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Thierry Fremaux, Dream Maker And Breaker Of Cannes

Every year, he watches 1,800 films and rejects 1,750. Inside the life of the Cannes Film Festival's almighty power broker.

Thierry Fremaux is the man to know at Cannes
Thierry Fremaux is the man to know at Cannes
Fabrice Pliskin

CANNES — Thierry Frémaux is pedaling. Wearing a black sweater and black lycra suit, in tribute to his Italian cycling idol Fausto Coppi, he eats up the kilometers on the plains below the Vercors Massifs in central France. Riding his 6.4-kilo Scott bike, he's wearing a helmet and earpiece like the Tour de France champions.

And along the 50 kilometers of his solitary breakaway, the delegate-general of the Cannes Festival continues his cinema world "negotiations" using his hands-free kit.

It's the last Saturday before the April 16 press conference, where the festival's official selections will be unveiled. Frémaux phones and fires off texts. He answers to the distributors, producers and directors bombarding him with emails to convince him "their film is the eighth wonder of the world," he says. "I'll do everything I can to get Amy Winehouse onto the Croisette," the distributor-producer of a documentary on the late soul singer writes with humor, referring to a prominent road in Cannes.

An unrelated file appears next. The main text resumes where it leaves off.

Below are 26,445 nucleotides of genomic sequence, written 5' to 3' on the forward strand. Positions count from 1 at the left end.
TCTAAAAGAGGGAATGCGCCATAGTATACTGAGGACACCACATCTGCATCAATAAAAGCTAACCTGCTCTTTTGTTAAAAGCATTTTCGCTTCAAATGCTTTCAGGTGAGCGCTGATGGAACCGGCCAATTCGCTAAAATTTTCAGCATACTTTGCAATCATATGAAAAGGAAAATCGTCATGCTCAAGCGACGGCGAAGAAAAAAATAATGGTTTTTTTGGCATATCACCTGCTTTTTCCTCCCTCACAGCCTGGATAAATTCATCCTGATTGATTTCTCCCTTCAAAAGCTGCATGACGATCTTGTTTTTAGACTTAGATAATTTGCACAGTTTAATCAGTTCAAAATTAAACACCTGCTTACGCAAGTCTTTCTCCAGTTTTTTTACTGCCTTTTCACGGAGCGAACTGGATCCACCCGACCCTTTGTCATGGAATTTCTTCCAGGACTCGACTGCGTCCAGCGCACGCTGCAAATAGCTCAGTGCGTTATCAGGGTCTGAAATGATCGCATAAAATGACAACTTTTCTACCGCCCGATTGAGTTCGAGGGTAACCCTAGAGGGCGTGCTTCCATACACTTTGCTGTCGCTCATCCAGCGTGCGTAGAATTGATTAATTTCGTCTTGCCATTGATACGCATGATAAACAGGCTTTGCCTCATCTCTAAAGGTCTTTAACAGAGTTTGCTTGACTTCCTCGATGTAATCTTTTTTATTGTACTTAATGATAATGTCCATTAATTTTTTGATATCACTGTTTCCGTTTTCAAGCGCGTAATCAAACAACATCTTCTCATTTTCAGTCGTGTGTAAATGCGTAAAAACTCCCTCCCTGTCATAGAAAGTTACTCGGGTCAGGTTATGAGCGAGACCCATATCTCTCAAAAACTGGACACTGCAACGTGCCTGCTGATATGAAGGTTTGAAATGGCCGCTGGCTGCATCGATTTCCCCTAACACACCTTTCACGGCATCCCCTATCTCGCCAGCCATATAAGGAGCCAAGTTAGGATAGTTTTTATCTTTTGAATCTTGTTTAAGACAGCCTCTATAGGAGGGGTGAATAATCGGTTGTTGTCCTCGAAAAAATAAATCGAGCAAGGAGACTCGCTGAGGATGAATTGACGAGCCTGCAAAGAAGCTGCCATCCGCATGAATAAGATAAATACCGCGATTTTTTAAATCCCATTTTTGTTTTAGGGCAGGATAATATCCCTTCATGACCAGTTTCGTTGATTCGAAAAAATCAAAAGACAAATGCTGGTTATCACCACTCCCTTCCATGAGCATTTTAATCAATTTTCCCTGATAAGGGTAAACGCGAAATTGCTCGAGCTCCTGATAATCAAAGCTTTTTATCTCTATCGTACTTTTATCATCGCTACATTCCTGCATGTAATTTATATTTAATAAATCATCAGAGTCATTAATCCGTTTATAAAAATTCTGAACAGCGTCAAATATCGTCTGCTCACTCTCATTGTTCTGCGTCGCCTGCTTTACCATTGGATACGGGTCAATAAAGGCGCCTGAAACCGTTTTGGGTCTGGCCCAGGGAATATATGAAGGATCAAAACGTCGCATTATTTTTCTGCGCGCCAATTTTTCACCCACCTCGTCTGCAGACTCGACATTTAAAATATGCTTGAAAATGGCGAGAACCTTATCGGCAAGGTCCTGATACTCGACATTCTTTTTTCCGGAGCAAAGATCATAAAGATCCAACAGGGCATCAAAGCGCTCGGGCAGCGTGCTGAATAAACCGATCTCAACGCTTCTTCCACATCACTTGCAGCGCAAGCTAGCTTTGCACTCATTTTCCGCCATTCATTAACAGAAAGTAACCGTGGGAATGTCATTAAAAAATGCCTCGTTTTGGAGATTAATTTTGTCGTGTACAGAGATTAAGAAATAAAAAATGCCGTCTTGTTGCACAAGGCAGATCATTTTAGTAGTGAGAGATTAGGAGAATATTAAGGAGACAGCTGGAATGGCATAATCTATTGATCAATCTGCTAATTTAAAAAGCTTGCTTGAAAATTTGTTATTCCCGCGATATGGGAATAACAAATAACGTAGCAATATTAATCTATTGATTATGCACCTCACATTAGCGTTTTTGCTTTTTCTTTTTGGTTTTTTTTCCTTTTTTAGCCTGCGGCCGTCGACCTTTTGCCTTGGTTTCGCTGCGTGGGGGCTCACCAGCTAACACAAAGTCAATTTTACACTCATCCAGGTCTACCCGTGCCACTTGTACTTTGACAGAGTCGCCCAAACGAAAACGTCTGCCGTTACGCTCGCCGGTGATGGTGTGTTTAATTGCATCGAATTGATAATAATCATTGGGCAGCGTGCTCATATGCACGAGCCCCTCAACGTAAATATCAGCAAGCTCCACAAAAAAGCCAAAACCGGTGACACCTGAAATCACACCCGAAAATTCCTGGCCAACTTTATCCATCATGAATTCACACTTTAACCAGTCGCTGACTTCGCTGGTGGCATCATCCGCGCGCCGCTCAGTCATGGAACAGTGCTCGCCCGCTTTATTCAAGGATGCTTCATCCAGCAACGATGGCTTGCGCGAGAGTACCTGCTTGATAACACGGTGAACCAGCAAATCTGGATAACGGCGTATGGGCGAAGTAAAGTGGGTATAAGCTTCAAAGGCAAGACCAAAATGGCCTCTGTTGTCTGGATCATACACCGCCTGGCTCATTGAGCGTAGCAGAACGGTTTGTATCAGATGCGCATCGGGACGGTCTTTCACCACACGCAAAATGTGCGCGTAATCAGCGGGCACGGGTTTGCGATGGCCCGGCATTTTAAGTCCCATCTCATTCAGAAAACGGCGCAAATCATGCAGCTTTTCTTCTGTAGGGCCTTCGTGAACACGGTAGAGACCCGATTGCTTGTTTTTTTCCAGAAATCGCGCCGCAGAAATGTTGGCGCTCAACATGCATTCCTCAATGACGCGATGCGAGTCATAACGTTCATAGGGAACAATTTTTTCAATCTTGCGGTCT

A swarm of trade professionals flatter him and hunt him down tirelessly.

"To convince me, some producers bluff," he says. "They tell me their film was chosen at the Venice Festival. But Venice festival director Alberto Barbera and I happen to talk. So I know if they're lying or not. Some of them would murder both their parents to be part of the selection."

Frémaux says he doesn't take the imperious threats of a producer such as Harvey Weinstein too seriously. "He tells me, "If you don’t choose this film, next time I do a good film, I'll give it to the Berlin Festival." Things only Harvey says."

Anyone trying to get hold of Frémaux by phone in April should first send an email with their phone number so he can identify the caller later.

While the walnut trees pass by, he tells a few unlucky candidates that their films didn't make the cut. His maxim: "Our job is too watch 1,800 films and reject 1,750."

Frémaux has been director of the Cannes Film Festival since 2004. Gripping the handlebar, pedaling slowly, he's now talking with the new festival president, Pierre Lescure, who followed Gilles Jacob. Frémaux once got tendonitis in his left elbow because of holding the cellphone to his ear too much.

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Thierry Frémaux, Gilles Jacob and Arte TV channel president Véronique Cayla at Cannes in 2009 — Photo: Plyd/GFDL